Kent Holsinger, professor of ecology and evolutionary biology, has seen his role evolve this year, from researching and teaching evolutionary biology to speaking out nationally on behalf of the
theory on which it is based-evolution.
As president of the American Institute of Biological Sciences (AIBS) in 2006, Holsinger led a group dedicated to supporting biology teaching and research and to making sure that biology education grounds pre-college students in the theory of evolution.
The AIBS, which has 5,000 individual members and a quarter of a million members in its affiliated organizations, lobbies for federal funding to agencies such as the National Science Foundation and the U.S. Department of Agriculture for biology research.
With the National Center for Science Education in Oakland, Calif., the AIBS has been active in developing list serves to connect people who are interested in evolution education.
It also advises policymakers on issues in the
Last year, Holsinger was one
of the organizers of an NSF workshop on the frontiers of evolutionary biology, a two-day brain- storming session to advise the
NSF on what the evolutionary biology community sees as the critical issues.
And this year, as past president of AIBS, he is organizing a symposium on evolution in human populations for the next meeting of the National Association of Biology Teachers, in collaboration with the National Evolutionary Synthesis Center in North
In the 1960s, an offshoot of
the AIBS, the Biological Sciences Curriculum Study, was formed to develop a comprehensive, pre-college curriculum with evolution as a central theme.
Creationism, a theory based in religion, emerged as a political force shortly after that - perhaps in response.
Opponents of evolution have succeeded in framing evolution as a controversial theory, Holsinger says, one that, in the interest of fairness, should not be presented without an alternative.
Intelligent design, the successor to creationism, is a threat to all science teaching, not just to evolution, he says.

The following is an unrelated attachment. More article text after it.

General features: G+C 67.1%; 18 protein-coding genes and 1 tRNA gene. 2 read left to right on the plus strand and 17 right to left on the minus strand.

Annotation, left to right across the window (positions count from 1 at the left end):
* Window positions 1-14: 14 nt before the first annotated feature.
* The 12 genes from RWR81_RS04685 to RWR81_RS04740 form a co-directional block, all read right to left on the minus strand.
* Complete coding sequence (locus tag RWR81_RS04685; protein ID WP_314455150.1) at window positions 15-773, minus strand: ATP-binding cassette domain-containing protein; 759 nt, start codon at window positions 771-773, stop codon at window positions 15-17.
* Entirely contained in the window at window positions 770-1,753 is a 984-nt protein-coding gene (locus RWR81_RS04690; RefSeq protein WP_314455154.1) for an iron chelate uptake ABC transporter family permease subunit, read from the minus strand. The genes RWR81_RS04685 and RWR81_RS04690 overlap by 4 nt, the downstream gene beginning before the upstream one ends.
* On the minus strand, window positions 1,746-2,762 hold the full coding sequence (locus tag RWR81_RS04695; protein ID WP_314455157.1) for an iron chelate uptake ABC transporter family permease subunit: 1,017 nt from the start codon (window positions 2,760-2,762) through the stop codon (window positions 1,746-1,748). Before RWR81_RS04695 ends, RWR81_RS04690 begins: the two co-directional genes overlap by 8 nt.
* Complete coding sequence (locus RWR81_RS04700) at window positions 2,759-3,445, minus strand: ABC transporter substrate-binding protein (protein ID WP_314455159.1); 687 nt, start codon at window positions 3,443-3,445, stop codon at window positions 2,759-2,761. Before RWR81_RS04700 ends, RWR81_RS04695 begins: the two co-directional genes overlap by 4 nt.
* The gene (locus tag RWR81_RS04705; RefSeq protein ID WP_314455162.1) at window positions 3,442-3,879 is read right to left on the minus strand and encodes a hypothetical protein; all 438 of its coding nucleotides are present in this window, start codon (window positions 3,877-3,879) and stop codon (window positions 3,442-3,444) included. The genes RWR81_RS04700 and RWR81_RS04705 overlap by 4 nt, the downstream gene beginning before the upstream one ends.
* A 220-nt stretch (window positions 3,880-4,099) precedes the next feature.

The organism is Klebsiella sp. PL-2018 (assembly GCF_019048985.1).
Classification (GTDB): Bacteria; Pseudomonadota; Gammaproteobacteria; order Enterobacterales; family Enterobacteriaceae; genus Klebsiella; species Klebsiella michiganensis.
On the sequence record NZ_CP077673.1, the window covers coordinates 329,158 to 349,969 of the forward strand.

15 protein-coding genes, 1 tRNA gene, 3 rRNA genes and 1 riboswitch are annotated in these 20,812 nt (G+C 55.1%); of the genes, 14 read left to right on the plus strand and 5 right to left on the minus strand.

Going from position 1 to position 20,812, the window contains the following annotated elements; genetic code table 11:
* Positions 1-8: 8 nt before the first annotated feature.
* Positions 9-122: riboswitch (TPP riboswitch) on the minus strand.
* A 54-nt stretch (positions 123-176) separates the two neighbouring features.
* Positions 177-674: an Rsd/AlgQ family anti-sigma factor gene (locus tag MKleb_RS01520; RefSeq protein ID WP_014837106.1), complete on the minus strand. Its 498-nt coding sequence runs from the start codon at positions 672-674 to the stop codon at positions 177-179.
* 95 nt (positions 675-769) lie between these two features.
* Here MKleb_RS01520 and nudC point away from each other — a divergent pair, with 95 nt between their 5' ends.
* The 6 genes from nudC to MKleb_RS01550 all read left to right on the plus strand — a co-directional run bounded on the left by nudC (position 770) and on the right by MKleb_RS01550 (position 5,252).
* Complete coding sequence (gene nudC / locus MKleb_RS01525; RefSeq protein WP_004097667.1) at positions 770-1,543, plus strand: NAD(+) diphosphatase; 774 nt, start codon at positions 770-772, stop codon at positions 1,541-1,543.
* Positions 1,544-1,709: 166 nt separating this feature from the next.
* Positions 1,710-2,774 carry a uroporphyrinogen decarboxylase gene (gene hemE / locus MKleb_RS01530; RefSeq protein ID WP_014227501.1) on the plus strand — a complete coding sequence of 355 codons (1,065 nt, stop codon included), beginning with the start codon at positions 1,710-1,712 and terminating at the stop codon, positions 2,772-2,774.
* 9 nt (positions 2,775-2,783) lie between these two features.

The theory suggests that life on Earth must have been designed by an intelligent agent or agents.
| As 2006 president of the American Institute of Biological Sciences, ecology and evolutionary biology professor Kent Holsinger played a leadership role in efforts to promote the teaching of evolutionary theory in schools.
|Photo by Mohaned Faizal
It attempts to present itself as a scientific alternative, notes Holsinger.
But, he says, its proponents have failed to present any new predictions that can explain natural phenomena and be tested by other researchers, as the scientific method would require.
Despite court cases rebuffing the teaching of creationism, and the failure of proponents of the theory of intelligent design to make a scientific case, people are still sympathetic to teaching an alternative viewpoint, he notes.
"We don't ask geographers to teach flat world theory anymore," he says.
Evolution arouses fears such as, if you believe in evolution, you have to deny the existence of God or equate humans and apes, says Holsinger.
"The teaching of evolution says something very fundamental about us as human beings," he adds.
"It tells us, at a fundamental level, we're part of nature."
Some, however, view humans as a species apart, and may worry that accepting humans as animals would mean rejecting human ethics and morals.
"If you hold these misunderstandings, accepting evolution is very threatening," says Holsinger.
Although he would like to think the climate is getting better for teaching evolution in the public schools, he suspects that even when the theory is covered in biology texts, for some teachers, "It might be the thing you just don't quite get to in class."
Still, he says, a federal district court judge's decision in Dover, Pa. last year that teaching intelligent design violates the First Amendment means "it's going to be extraordinarily difficult to put forward intelligent design as a legitimate alternative to be taught in high school biology classes."